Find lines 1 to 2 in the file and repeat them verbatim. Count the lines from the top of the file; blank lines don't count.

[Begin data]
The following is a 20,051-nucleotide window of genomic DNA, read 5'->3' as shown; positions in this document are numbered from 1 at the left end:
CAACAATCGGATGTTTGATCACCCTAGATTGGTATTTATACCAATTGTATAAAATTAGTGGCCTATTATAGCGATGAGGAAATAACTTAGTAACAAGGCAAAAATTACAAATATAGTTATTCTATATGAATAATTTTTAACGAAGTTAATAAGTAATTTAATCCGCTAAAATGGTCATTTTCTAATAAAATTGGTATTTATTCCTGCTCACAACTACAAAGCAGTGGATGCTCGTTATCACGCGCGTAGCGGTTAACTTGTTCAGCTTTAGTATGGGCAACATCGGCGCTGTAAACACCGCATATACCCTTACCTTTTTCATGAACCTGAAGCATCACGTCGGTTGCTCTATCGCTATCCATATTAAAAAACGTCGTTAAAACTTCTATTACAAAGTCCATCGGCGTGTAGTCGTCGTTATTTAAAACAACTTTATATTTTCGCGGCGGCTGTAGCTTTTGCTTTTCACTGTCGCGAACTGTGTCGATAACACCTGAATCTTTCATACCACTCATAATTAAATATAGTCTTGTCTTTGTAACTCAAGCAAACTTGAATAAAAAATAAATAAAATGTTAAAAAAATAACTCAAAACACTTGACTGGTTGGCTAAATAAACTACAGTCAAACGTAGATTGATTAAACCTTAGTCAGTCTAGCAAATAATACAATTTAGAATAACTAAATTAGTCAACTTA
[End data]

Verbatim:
The following is a 20,051-nucleotide window of genomic DNA, read 5'->3' as shown; positions in this document are numbered from 1 at the left end:
CAACAATCGGATGTTTGATCACCCTAGATTGGTATTTATACCAATTGTATAAAATTAGTGGCCTATTATAGCGATGAGGAAATAACTTAGTAACAAGGCAAAAATTACAAATATAGTTATTCTATATGAATAATTTTTAACGAAGTTAATAAGTAATTTAATCCGCTAAAATGGTCATTTTCTAATAAAATTGGTATTTATTCCTGCTCACAACTACAAAGCAGTGGATGCTCGTTATCACGCGCGTAGCGGTTAACTTGTTCAGCTTTAGTATGGGCAACATCGGCGCTGTAAACACCGCATATACCCTTACCTTTTTCATGAACCTGAAGCATCACGTCGGTTGCTCTATCGCTATCCATATTAAAAAACGTCGTTAAAACTTCTATTACAAAGTCCATCGGCGTGTAGTCGTCGTTATTTAAAACAACTTTATATTTTCGCGGCGGCTGTAGCTTTTGCTTTTCACTGTCGCGAACTGTGTCGATAACACCTGAATCTTTCATACCACTCATAATTAAATATAGTCTTGTCTTTGTAACTCAAGCAAACTTGAATAAAAAATAAATAAAATGTTAAAAAAATAACTCAAAACACTTGACTGGTTGGCTAAATAAACTACAGTCAAACGTAGATTGATTAAACCTTAGTCAGTCTAGCAAATAATACAATTTAGAATAACTAAATTAGTCAACTTA